Headshots are so very passé, don't you think? Clearly People Can Fly think so, having crafted a game along with Epic that rewards you for killing people in creative ways be it flinging an energy whip at them and frying them up with crackling energy, shoving them into the path of a man-eating plant or kicking them in the nuts, garrotting them with an explosive nunchuk and booting them into a nest of their mates before blowing them all to kingdom come.
There's room in this world for 'serious' shooters, swathed in grey and dominated by men who say little, keen to bring an atmosphere of deadly drama and military precision to the FPS genre. But sometimes all you really want to do is slide under a tree branch, kneecap a foe and toss them onto a particularly pointy mutated cactus. That's where Bulletstorm comes in.
If you greeted the news of Duke Nukem's resurrection with a despairing groan, or vilified MadWorld for its heavily stylised brand of macho uber-violence, this one's going to be a hard sell. But for those of you itching for some respite from the rather straight-laced world of Call of Battlefield of Honor games, something with a little flavour, something with a little style, something with a sense of humour...Bulletstorm might just be the game you've been waiting for.
The game itself is beautiful to behold, a paradise of flora and fauna, a tourist resort overrun by nature's aborted children and covered by roving, maniacal gangs who shoot first and ask questions later. The vistas of Elysium - the are absolutely stunning, and the gameplay video at the end of the playable demo is a testament to outlandish scope, towering peaks, gloriously lush valleys, overrun ruins and palatial buildings that once housed rich holidaymakers. But no more. Now it's a hunting ground for the more-Duke-than-the-Duke gruff stylings of Grayson Hunt and his sardonic, pithy female counterpart Ishi Sato as they battle for survival.
For every kill you rack up you earn points, the basic premise being that the more stylish the demise, the more points you earn as a prize. Your bog standard headshot will earn you 50 points, for example. But if you throw someone into a giant, viscerally realised piranha plant you'll earn double, maybe even triple, that.
The Duke Nukem comparison works on a number of levels, not just the wisecracking banter between the two leads: testosterone-laden smack talk and innuendo from Hunt, sarcastic wit and withering put-downs from Sato. FPS kicking hasn't been this satisfying since Duke Nukem 3D, and it's not just a cosmetic device inserted...erm...for kicks. There's a practical purpose too. Give someone the boot and they'll fly off in slow-motion, allowing you to line up the perfect headshot, or cap them in the private parts, pepper them with pellets, or whip them back down to earth...all for delicious points and multipliers.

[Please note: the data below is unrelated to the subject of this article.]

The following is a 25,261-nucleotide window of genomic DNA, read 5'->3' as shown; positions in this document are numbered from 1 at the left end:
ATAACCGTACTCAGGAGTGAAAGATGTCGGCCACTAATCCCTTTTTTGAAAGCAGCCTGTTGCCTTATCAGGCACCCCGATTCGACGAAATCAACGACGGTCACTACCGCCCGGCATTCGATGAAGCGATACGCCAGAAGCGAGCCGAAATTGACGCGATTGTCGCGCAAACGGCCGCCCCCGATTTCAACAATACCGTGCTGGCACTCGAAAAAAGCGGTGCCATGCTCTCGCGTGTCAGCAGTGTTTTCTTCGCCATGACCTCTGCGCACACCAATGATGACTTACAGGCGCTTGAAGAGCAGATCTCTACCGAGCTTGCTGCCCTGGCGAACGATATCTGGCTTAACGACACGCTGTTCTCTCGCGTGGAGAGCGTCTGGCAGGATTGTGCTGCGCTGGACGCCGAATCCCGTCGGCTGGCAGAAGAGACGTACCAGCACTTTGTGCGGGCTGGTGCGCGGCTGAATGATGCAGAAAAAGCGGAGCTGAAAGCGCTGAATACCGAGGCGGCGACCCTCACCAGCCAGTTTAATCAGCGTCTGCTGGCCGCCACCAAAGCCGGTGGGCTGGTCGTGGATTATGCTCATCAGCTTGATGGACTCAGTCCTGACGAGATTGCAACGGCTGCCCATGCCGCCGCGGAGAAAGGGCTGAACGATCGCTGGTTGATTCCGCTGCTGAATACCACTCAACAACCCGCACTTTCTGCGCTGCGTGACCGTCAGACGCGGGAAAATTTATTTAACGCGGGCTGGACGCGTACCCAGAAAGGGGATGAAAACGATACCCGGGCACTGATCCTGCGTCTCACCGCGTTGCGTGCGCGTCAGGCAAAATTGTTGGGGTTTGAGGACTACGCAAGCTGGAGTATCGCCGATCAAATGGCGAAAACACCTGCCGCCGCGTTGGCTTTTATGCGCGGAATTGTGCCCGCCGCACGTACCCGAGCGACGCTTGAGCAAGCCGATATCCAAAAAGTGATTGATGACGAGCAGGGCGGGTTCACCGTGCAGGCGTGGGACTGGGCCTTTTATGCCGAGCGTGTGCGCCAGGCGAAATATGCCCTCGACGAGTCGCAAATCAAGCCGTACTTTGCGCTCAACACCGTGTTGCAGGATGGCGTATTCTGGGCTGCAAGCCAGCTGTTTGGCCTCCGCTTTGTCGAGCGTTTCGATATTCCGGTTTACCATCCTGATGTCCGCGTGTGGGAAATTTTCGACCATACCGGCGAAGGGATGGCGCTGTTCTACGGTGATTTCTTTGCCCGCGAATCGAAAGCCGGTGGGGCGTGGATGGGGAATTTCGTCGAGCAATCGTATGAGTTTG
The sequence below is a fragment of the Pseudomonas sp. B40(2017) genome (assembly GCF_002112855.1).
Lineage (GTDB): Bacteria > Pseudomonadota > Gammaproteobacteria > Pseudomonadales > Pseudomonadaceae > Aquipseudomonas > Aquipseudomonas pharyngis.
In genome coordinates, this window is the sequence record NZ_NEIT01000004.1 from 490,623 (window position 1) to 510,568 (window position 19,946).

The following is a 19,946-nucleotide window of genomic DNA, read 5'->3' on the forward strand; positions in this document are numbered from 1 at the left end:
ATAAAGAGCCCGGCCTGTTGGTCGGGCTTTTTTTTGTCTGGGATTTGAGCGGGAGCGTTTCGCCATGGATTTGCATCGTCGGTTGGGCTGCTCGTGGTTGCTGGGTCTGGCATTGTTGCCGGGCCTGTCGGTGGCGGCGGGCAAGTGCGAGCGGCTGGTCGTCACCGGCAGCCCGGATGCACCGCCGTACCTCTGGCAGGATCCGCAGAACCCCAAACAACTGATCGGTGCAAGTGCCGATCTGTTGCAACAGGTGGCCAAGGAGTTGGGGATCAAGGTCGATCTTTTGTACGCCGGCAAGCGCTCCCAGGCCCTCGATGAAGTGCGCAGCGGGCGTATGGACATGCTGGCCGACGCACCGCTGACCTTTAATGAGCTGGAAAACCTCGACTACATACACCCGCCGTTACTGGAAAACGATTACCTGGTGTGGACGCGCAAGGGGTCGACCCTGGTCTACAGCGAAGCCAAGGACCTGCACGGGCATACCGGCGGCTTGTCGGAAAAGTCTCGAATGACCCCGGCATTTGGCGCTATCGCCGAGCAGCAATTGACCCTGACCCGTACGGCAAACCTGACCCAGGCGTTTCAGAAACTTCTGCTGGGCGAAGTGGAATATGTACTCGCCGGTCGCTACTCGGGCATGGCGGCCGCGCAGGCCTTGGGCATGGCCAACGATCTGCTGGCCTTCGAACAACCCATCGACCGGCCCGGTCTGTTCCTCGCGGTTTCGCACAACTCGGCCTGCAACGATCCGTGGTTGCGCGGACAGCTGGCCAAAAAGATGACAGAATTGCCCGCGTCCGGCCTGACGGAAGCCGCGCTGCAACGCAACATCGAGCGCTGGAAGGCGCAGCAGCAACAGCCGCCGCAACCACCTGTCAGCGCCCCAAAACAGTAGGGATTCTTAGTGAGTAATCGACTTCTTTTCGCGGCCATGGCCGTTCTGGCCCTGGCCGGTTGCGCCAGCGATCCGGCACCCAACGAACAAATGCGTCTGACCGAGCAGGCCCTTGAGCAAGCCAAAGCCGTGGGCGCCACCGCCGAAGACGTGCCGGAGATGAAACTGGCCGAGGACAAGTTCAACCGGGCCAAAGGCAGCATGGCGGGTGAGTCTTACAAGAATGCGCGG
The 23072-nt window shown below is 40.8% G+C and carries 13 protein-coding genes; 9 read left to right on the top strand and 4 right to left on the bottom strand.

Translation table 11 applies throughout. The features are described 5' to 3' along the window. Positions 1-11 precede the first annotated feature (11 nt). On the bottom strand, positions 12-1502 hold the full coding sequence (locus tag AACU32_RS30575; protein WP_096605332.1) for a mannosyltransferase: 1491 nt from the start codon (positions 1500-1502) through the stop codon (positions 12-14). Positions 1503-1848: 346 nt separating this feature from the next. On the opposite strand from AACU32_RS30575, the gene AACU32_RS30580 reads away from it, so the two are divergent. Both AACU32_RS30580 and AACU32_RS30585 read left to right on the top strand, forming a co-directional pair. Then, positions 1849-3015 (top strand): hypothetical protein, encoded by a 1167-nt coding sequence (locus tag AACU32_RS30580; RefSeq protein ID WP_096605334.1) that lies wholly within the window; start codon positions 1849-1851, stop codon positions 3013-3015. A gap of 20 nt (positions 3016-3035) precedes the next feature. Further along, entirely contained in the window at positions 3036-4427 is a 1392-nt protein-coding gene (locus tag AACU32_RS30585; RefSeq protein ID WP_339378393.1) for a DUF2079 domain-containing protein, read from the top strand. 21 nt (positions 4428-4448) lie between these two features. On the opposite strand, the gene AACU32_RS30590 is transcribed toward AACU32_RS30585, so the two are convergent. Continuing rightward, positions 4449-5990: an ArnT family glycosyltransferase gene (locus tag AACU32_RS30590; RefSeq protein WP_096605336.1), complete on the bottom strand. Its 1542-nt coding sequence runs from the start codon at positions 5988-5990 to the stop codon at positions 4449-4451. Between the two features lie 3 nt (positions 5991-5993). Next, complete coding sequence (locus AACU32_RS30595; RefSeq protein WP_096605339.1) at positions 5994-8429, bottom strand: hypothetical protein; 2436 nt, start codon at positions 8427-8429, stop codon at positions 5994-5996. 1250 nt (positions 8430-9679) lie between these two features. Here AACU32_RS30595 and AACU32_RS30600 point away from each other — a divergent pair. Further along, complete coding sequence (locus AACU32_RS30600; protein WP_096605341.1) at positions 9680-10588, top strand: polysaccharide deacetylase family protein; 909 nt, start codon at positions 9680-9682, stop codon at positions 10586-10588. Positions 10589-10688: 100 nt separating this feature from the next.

The score is insidious, ticking over with each and every stylish move, pushing you onwards, egging you on towards bigger and badder things. It becomes fascinatingly addictive, promoting multiple playthroughs to begin with just to try everything out, utilising the environment wherever possible. Variety, it would seem, is not only the spice of life, but the key to racking up some serious scores, all the better for inevitable leaderboards and bragging rights.
There's been talk of a suitably (E)pic story to help drive this game but, looking around at all of the gleeful faces surrounding me enjoying the moment, knowing that the grin on my face mirrored theirs twofold, it's clear that part of the allure of this game is the ability to forge your own narrative time and again. People Can Fly have offered up a fantastic rollercoaster of frivolous, violent fun that refuses to take itself too seriously, refuses to pigeonhole the player, offering up miniature sandbox adventure playgrounds for the brutally-minded rather than forcing you down a bottleneck.
It was a level we've had demonstrated to us before but playing through it ourselves really brought home the frenzied level of action. There's a big difference between marvelling at a supercar going round a track and actually being in the driving seat, after all. After playing through the available demo several times over and chatting excitedly with one or two reps, there's only two words that can really be used in conclusion...